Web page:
When, in an interview training session, I hear a candidate start an answer with “there are five reasons…” or “I had six responsibilities…”, I know what’s coming next, writes Liam Horan, career coach, Sli Nua Careers.
Can you guess?
What’s coming next is confusion.
Almost without exception, the candidate will get stuck after three or four reasons. They won’t remember the list they have just flagged. And this will cause them great discomfort as they flap around trying to remember the elusive points.
My advice is not to try harder to remember lists but to stop introducing definitive lists to the interview in the first place. When you say there are five reasons, you are under immediate pressure to give those five reasons. And that’s just too much pressure to put on yourself in an already pressurised situation.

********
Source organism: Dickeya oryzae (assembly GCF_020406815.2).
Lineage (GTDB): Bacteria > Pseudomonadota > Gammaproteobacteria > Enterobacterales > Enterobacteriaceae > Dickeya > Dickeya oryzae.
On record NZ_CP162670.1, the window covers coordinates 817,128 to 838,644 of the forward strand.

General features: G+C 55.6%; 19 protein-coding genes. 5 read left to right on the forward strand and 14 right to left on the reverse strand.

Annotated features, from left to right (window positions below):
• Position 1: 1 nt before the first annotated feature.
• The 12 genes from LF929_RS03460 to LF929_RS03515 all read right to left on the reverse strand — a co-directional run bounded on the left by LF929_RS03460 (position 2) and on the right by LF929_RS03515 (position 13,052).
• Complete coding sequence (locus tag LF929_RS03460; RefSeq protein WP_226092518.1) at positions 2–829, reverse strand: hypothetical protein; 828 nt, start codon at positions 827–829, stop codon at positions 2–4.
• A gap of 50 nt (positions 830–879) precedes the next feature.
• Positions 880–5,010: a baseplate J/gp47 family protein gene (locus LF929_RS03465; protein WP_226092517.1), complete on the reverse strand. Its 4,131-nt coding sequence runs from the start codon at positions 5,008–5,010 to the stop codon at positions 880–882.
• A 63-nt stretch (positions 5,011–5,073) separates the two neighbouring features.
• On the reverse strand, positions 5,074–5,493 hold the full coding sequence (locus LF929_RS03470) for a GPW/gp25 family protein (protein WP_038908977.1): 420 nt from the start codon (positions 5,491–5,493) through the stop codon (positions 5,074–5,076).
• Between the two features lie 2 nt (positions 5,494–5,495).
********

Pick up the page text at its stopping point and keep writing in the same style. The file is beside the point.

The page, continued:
When you flag five, you become fixated on five. You are setting yourself up for a fall and it is important to box more cleverly in an interview.
Flagging five is akin to an actor presenting the theatre audience with the script before the play so they can check if he misses a word or a line.
If we are writing a college essay, or a job application, or, er, a newspaper column offering tips on job searching, we can be definitive with lists. Writing is different to speaking. When speaking without notes, as we do in job interviews, it is best to give yourself a break by saying “there are a number of reasons…” or “some of my responsibilities were…”
Ditch the lists where you can at all.
The panel may ask you to provide a definitive list – e.g. to an emergency medical technician, “what are the five key things you must do when you arrive at the scene of a road accident” – and you will have to go to five then. But unless they look for five, you should avoid setting yourself such a defined target.